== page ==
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Alternative capital has “altered reinsurance market dynamics” – Fitch


Alternative capital has been responsible for a change in reinsurance market dynamics, as following the major losses of 2017 reinsurance pricing has not rebounded as it typically would have in the past, suggesting that the reinsurance market cycle is now flatter than it used to be, according to Fitch.

The soft reinsurance cycleThe above will be no surprise to our regular readers, as we’ve been discussing the flattening of the reinsurance market cycle for a number of years, suggesting that next time major losses occurred we would truly see the influence of insurance-linked securities (ILS) and more efficient reinsurance capital, which has proven to be the case.

With the reinsurance market now seeing a considerable portion of its capacity coming from capital markets sources, the efficiency of both the capital and the strategies employed to manage and deploy it are having a significant effect on reinsurers ability to recoup what they have lost.

In fact, the effect does appear to be a much flatter cycle, but still with some uplifts post-loss, helped by the fact that ILS fund managers and their investors want to be compensated for the losses they suffer as well, but to a lesser degree than was seen historically when the market rate cycle has bounced significantly after major loss years.

“The reinsurance underwriting cycle may finally have turned, but price rises look modest, suggesting that the cycle may have become flatter,” Fitch Ratings explained in a new report.

“Despite large catastrophe losses in 2017, the rate increases were modest,” Fitch continues, explaining that, “We believe the growth of the alternative capital sector has altered reinsurance market dynamics, making capacity shortages less likely and the underwriting cycle potentially flatter.”

Importantly, it has been the ability to recapitalise that has been testament to the resilience and durability of the ILS fund market and collateralized reinsurance model, with most investment managers having bounced back and many now commanding a higher level of assets under management as they did prior to the major hurricanes of 2017.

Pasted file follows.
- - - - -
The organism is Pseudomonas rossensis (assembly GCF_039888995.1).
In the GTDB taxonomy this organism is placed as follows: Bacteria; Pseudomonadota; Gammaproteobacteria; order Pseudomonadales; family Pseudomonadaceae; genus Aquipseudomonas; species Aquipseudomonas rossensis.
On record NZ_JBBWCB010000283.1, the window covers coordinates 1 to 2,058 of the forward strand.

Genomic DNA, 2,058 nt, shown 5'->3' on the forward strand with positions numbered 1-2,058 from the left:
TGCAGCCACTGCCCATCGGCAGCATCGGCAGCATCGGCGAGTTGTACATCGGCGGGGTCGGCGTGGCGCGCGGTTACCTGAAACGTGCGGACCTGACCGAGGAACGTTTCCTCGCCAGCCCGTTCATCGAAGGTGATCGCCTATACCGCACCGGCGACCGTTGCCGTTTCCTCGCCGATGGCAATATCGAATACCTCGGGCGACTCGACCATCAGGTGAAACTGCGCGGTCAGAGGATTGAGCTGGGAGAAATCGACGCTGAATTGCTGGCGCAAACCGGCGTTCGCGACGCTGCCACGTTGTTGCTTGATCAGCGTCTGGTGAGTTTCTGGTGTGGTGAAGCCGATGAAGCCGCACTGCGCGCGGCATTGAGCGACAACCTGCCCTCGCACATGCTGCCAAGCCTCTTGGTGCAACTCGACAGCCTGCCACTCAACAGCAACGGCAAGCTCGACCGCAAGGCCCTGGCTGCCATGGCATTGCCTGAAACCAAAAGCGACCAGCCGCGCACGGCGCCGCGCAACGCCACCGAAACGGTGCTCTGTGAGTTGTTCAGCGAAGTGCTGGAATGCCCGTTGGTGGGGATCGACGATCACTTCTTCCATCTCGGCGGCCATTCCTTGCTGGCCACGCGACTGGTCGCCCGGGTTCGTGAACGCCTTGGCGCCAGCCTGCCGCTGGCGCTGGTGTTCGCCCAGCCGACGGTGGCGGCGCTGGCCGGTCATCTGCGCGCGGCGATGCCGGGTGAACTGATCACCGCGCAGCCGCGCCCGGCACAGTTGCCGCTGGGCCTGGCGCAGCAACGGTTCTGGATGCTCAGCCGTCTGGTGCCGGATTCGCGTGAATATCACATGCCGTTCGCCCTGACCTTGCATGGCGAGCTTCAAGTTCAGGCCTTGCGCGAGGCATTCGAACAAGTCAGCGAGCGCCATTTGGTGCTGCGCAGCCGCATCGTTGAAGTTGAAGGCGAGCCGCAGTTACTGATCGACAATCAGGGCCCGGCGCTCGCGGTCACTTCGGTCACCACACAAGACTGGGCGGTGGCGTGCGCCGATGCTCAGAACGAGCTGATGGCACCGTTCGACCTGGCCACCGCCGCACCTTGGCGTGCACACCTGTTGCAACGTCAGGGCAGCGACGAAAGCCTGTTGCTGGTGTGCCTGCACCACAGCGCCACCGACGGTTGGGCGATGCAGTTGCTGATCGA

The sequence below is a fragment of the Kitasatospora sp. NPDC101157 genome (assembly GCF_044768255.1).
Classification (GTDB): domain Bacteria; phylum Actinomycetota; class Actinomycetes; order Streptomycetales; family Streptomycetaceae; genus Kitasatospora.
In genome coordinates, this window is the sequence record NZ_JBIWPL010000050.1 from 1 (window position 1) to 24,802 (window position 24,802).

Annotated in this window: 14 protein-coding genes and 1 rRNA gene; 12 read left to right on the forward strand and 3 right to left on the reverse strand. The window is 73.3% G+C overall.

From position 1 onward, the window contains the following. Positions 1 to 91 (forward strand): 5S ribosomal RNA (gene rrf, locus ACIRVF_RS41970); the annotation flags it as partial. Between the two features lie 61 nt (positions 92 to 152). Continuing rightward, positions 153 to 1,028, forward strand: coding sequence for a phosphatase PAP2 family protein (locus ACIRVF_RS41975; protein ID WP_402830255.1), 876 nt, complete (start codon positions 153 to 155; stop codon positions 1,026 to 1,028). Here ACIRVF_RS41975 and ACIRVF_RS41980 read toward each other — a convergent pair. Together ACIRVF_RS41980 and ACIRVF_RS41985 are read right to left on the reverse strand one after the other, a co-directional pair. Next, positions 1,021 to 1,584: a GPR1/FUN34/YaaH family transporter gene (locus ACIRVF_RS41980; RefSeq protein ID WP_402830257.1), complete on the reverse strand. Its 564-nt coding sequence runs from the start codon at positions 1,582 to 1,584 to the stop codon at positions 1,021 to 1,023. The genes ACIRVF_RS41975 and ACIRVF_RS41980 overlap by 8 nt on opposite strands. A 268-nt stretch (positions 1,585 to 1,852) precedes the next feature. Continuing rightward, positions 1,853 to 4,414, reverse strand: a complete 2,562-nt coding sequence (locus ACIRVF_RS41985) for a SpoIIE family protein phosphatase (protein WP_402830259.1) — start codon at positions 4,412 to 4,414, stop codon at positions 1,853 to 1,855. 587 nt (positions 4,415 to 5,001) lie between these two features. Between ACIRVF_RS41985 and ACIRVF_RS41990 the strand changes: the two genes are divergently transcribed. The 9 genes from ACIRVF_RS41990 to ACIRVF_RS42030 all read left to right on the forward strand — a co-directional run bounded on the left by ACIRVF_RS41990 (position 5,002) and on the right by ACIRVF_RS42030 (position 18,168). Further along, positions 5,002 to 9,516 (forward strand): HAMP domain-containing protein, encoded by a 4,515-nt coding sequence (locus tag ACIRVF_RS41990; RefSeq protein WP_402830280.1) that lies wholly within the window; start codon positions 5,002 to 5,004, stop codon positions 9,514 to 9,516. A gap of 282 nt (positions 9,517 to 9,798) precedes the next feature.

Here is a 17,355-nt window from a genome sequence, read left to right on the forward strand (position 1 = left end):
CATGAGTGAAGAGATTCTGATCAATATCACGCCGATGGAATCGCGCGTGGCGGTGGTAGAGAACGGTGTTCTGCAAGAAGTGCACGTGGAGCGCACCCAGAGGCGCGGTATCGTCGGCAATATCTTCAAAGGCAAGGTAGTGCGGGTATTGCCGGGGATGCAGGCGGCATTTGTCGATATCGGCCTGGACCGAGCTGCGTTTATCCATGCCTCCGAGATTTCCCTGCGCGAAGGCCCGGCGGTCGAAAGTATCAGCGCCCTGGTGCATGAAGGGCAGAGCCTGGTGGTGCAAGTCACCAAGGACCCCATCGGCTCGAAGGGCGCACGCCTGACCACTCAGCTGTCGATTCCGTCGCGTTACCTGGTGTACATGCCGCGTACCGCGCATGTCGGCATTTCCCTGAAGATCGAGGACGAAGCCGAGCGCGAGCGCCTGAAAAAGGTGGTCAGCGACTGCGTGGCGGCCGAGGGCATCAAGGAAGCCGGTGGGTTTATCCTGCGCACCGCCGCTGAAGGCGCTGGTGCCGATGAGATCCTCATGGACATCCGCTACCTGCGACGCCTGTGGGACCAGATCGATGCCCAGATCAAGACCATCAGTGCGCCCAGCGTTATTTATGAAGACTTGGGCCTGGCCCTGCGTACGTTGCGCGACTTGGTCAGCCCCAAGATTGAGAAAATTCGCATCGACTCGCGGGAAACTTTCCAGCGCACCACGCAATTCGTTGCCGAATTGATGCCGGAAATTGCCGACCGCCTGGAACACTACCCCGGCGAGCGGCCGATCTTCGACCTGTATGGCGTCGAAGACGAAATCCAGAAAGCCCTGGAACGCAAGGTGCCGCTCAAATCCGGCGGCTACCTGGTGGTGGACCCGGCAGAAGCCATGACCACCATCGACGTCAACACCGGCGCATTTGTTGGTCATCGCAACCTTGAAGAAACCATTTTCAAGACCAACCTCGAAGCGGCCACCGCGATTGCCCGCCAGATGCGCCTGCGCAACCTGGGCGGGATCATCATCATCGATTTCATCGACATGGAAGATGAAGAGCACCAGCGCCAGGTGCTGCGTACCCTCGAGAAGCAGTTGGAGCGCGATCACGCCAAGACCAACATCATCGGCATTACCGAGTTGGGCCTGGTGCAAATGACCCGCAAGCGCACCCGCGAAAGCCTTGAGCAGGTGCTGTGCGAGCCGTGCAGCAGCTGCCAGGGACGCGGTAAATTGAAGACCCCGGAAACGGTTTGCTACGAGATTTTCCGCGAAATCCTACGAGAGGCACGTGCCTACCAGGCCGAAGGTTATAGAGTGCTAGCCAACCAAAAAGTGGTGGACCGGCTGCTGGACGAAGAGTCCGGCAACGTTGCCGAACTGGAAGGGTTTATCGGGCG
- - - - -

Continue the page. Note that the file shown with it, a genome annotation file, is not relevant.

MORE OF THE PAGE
In fact, Artemis’ Insurance Linked Securities (ILS) Investment Managers & Funds Directory listed managers with $80.36 billion of assets prior to year-end 2017, but now with a number of new year updates the overall assets under management of the ILS sector has risen by more than $6 billion to now stand at $86.6 billion, with more updates to come.

“Insurance-linked security investors have already largely replenished most of the capital consumed by last year’s catastrophe losses,” Fitch explained.

Continuing, “ILS investors have replenished capital through new collateralised vehicles, post-event funds and new catastrophe bond issuances, which meant that a significant portion of lost capital was replenished in time for the January renewals.”

Additionally, reinsurance firms own capital has proven resilient, helped by the use of retrocession of which a significant amount was funded by collateralized markets and capital markets investors.

Here, the ILS and alternative capital providers have helped reinsurers through the greater dispersion and diversification of risks into the capital markets as well as among traditional reinsurers.

This has helped to remove volatility out of the overall reinsurance market capacity, through losses being more widely spread with the help of institutional investor capital. This reduction in volatility has been a significant contributor to a more stable pricing environment at the January renewals and this can be expected to continue, as ILS grows further and losses become even more widely dispersed among reinsurance or retro capital providers.

As a result of the growing influence of alternative capital and ILS in reinsurance, the rating agency agrees, “Fitch expects the underwriting cycle will be flatter in future.”

“Reinsurers are making more use of capital markets in recent years as part of their retrocession arrangements to help manage balance-sheet volatility. This means the availability of reinsurance capacity was not compromised to the same extent that it might have been in the past from similar large loss events,” Fitch continued.

As we explained in a recent article, the “capital elasticity” we now see in the reinsurance market has served to soften the cycle, which is ultimately a positive for all companies involved and their customers, just so long as the underwriters can manage to operate more efficiently, as returns are unlikely to ever revert to historic highs.

The concept of fast capital and its ability to create a new normal in reinsurance pricing appears now proven, with lower catastrophe reinsurance pricing the main body of evidence.

As we wrote last June, “Rather than feeling like they have experienced this before, we’d suggest the market needs to get over its annual shock when prices don’t rebound and reconcile itself with the fact that we’ve entered a new normal, where more efficiently priced reinsurance capital equals lower rates on a more permanent basis.”

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